Home » Sri Lanka to reach US $13bn debt restructure agreement with official creditors soon

Sri Lanka to reach US $13bn debt restructure agreement with official creditors soon


By: Staff Writer

January 28, Colombo (LNW): Sri Lanka is aiming to negotiate a debt restructuring with holders of its defaulted US dollar bonds within “a couple of months”, the Governor of the Central Bank Nandalal Weerasinghe said  despite complaints by private creditors that they are being left in the dark.

CB Governor further mentioned that Sri Lanka needs to reach an agreement “within a couple of months” on restructuring the USD 13bn of debt, but he went on to dismiss worries that negotiations have become bogged down.

 “There’s a lot of interest from private creditors to finish this as soon as possible. But because of the procedure it takes a certain time . . . We also want to do that fast,” the CB governor has said.

He noted that Sri Lanka must “ensure whatever proposals we have exchanged are consistent with the [IMF’s] debt sustainability analysis and also comparable [with] we have been discussing with other creditors. That’s a bit of a complicated process.”

Sri Lanka will need to show it is still talking to bondholders in good faith in order to secure the next $330mn tranche of the IMF programme, which is up for review in March.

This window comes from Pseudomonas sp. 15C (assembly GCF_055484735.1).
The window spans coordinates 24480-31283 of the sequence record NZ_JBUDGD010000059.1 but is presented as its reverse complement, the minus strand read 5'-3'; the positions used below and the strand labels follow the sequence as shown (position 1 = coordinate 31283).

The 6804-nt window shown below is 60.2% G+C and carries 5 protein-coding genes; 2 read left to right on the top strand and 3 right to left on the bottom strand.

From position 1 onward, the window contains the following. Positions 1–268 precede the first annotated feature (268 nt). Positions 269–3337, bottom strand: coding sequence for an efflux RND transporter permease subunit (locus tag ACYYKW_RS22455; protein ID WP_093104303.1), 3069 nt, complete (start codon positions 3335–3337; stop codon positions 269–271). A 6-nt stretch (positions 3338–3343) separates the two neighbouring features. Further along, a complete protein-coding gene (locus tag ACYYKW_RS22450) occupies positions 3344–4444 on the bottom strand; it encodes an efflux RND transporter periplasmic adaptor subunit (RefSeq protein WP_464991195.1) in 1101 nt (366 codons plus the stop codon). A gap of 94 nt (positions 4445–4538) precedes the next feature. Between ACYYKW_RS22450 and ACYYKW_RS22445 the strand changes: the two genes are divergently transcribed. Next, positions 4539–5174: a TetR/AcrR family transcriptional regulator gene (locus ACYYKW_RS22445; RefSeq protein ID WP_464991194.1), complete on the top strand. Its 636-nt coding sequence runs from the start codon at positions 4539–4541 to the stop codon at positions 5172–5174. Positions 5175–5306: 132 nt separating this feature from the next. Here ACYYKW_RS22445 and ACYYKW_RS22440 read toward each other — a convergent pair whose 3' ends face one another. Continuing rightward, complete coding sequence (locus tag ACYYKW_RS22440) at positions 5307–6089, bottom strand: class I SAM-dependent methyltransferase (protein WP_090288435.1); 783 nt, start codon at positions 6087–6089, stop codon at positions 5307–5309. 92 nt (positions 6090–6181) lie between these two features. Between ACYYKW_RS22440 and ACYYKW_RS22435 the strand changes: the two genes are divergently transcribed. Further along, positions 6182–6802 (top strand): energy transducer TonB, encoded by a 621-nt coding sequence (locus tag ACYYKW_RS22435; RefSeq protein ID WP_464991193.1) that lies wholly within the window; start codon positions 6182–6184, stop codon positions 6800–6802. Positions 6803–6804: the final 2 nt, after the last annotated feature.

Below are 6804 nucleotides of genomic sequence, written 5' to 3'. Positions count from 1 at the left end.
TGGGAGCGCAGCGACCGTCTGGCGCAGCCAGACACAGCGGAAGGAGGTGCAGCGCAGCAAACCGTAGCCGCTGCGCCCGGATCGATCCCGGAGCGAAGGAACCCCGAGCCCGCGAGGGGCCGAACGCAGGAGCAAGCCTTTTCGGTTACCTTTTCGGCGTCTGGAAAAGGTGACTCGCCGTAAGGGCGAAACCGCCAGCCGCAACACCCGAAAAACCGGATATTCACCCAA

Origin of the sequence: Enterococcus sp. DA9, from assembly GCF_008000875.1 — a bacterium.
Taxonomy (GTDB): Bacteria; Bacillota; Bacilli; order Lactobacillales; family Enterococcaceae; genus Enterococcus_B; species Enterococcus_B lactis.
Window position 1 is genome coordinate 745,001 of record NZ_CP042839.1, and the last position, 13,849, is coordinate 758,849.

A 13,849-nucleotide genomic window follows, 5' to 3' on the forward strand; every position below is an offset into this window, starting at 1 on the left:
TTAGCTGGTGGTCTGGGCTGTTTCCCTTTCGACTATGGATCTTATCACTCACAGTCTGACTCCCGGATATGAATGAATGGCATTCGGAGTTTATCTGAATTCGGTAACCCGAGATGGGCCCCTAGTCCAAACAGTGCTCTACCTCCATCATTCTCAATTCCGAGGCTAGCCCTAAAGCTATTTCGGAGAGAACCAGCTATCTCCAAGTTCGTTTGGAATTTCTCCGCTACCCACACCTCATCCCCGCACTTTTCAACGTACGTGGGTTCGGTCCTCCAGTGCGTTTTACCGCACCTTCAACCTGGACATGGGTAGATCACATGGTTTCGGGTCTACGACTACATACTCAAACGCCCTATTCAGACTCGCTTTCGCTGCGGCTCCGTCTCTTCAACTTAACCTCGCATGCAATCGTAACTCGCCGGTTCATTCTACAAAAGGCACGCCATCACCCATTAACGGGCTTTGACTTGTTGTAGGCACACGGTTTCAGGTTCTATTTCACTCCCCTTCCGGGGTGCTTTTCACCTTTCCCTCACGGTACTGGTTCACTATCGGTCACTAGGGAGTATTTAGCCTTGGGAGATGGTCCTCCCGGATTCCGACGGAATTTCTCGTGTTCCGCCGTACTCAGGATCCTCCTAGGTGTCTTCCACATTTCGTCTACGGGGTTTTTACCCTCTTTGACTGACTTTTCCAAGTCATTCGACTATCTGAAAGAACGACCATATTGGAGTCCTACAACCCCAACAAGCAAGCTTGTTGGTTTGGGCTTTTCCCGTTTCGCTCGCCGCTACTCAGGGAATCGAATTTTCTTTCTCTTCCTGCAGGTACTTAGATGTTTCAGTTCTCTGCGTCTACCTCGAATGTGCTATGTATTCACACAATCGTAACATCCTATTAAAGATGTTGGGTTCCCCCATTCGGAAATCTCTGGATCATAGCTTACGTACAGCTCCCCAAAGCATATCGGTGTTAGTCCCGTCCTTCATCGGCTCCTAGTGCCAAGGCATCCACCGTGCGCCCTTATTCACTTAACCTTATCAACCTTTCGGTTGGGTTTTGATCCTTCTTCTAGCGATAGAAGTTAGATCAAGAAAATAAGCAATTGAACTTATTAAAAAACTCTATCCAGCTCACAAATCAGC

The island also faces the risk that it will be meeting some creditors in the courts rather than around a negotiating table.

Hamilton Reserve Bank, a St Kitts and Nevis-based creditor that is not part of the bondholder committee, has been seeking immediate repayment on about $250mn of Sri Lanka debt through the US courts.

In November, a judge stayed the case until February 29 in order to allow negotiations with other bondholders to proceed.

In response to a question on how the lawsuit might affect the debt negotiations, Dr. Weerasinghe has said that those are “two parallel processes running independently”.

He has ensured that Sri Lanka is “taking into consideration and being mindful about any implications of delay or not delay in judgment”.

Citing people familiar with bond holders’ thinking, he   said a ruling in Hamilton Reserve Bank’s favour would complicate talks even if its claim would be difficult to enforce, and might lead other frustrated creditors to turn to the courts.

If Sri Lanka does not secure a deal soon, “you’re going to see pressure building on bondholders to abandon the consensual process and start looking after themselves”, a person familiar with discussions was quoted as saying.

Under its IMF programme, Sri Lanka is undergoing a series of economic reforms including raising taxes and privatising state companies such as its national carrier Sri Lankan Airlines. 

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